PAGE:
In Zen Buddhism, we talk of attachment. There are only three responses a person can have to a situation: attachment, aversion or being neutral. Consumer capitalism amplifies our sense of attachment and attraction by convincing us that we’re not enough and the only way we can be enough is if we have something new, whether a car or a pair of glasses. That kind of rampant materialism has terrible effects on the health of the planet.

You say every book is semi-autobiographical. Are there objects from your life that you have brought into this book?

I had a rule that if any object made its way into my life, I would put it in the book and see what happens. My editor came back from a trip to the Bahamas. She knows that I love sea turtles and brought me a cheesy snow globe with a sea turtle in it. I thought it was perfect and gave it to Annabelle’s character. I was at a Chinese restaurant and we got fortune cookies. One of them said, ‘the world is a beautiful book for those who read it’. I decided fortune cookies had to be a part of the book. Then, when I was writing about libraries, my friend told me to read Walter Benjamin. I read the letters he exchanged with Theodor Adorno. In one letter, Adorno makes a reference to Benjamin’s snow globe collection. That made me feel like it was all meant to be.

Writers spend a lot of time thinking about plots, characters, etc., which can be stressful. Do you think of writing as a form of meditation or do you meditate to get away from the stress of writing?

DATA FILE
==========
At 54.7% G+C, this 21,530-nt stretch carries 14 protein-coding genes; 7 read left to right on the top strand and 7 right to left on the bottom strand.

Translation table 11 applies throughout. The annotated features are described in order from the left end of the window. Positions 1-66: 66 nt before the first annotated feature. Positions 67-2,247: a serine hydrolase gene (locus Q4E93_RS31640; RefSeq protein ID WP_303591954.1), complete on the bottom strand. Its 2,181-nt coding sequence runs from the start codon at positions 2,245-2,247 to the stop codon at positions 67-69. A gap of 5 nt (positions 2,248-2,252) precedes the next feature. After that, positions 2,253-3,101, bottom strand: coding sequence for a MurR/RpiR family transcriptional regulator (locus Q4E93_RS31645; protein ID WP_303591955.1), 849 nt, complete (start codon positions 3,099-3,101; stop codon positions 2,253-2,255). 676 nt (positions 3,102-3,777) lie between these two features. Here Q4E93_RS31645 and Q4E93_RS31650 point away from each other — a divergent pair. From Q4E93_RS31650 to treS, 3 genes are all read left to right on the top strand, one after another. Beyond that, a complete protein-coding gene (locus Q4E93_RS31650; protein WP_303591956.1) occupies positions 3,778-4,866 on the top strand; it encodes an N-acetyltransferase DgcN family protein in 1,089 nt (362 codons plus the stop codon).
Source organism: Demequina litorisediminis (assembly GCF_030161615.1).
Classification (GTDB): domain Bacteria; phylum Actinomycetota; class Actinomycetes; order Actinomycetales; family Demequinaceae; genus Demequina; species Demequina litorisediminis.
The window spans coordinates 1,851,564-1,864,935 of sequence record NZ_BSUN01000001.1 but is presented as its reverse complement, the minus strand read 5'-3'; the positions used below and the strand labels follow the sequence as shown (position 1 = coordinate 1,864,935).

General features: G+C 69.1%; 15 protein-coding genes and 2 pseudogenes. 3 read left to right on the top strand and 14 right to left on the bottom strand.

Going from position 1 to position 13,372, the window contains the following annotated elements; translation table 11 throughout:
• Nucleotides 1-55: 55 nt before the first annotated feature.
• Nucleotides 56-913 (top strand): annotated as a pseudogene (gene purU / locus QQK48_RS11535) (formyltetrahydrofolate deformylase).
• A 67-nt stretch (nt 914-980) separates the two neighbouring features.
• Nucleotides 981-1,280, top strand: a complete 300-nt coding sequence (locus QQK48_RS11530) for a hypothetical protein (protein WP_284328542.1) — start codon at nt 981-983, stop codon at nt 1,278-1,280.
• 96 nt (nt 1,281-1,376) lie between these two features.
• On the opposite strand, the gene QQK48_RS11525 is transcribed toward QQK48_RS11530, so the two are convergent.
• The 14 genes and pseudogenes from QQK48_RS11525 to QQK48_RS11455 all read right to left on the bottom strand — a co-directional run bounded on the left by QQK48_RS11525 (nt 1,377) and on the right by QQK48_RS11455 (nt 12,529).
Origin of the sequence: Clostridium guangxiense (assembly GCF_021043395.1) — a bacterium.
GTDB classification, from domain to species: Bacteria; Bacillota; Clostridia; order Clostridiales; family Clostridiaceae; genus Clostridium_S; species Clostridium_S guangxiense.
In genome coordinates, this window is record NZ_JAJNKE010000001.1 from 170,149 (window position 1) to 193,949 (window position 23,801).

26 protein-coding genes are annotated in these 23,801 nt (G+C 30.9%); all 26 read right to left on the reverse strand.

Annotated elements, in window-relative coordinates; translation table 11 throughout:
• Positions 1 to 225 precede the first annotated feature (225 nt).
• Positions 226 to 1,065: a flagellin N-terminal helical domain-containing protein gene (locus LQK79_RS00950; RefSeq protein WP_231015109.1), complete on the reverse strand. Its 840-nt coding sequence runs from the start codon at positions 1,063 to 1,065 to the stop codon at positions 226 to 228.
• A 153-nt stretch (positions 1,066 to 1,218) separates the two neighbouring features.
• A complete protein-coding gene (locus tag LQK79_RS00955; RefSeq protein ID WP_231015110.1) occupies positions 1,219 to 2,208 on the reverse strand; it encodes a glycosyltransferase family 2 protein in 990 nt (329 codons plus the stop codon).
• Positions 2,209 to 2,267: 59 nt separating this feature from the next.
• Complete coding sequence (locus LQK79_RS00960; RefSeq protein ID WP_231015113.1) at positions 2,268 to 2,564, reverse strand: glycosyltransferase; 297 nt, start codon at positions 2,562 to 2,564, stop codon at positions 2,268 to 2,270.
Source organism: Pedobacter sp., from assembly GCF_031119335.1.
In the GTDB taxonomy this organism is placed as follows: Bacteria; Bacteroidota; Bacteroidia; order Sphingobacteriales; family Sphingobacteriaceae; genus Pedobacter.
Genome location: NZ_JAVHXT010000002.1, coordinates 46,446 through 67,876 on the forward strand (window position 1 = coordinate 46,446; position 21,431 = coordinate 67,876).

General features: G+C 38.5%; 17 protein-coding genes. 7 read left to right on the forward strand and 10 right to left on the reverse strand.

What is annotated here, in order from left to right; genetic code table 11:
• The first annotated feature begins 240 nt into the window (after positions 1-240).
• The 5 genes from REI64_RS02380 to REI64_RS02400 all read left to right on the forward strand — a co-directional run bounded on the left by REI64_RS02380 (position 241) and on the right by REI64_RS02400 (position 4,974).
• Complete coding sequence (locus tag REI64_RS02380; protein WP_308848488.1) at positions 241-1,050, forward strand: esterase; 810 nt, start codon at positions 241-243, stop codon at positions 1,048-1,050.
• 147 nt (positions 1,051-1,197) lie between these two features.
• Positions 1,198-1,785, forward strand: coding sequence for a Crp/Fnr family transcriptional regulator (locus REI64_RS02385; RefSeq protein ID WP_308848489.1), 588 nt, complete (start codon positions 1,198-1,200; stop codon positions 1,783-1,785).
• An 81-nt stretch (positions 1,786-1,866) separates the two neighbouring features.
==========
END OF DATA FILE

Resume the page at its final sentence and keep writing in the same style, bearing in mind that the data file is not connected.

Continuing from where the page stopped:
They are symbiotic practices. The writing supports my Buddhist practice and my Buddhist practice supports my writing. There is always a generative tension while writing. You have to live with that tension for a long time. Meditation helps me to remember to relax in the middle of that and allow that generative tension to become energy instead of something that makes me crazy.

Mental health figures a lot in your books. Why is that?

I was a messed-up young person. I spent time in a psychiatric ward. I struggled with being different. I tell my students, there is nothing wrong with them if they are unhappy. In fact, that’s a sane response to the world we’re living in, to climate change, war, racial and social injustice. My last two books were about young people. Young people spend a lot of time trying to understand their emotional range. They have strong feelings but they don’t know how to work with them. In America, there’s so much emphasis on happiness, which is exhausting. The first noble truth in Buddhism is, after all, suffering. But you need to know how to handle that suffering, how to survive it. You could then even use that as material to write about later.

How did the book become a character in the book?

I have always wanted to write in the third-person omniscient because it’s the classic way of writing. But it never worked for me. In this book, after 30-40 pages, suddenly Benny’s voice popped up in my head and started talking to the book. He tells the book, ‘You’re leaving out all the good parts!’ And the book starts answering Benny. That’s when I realised that the book has to be a narrator. Because The Book of Form and Emptiness is about talking objects and the book is a talking object. It had to be a character in the book.

radhika.s@thehindu.co.in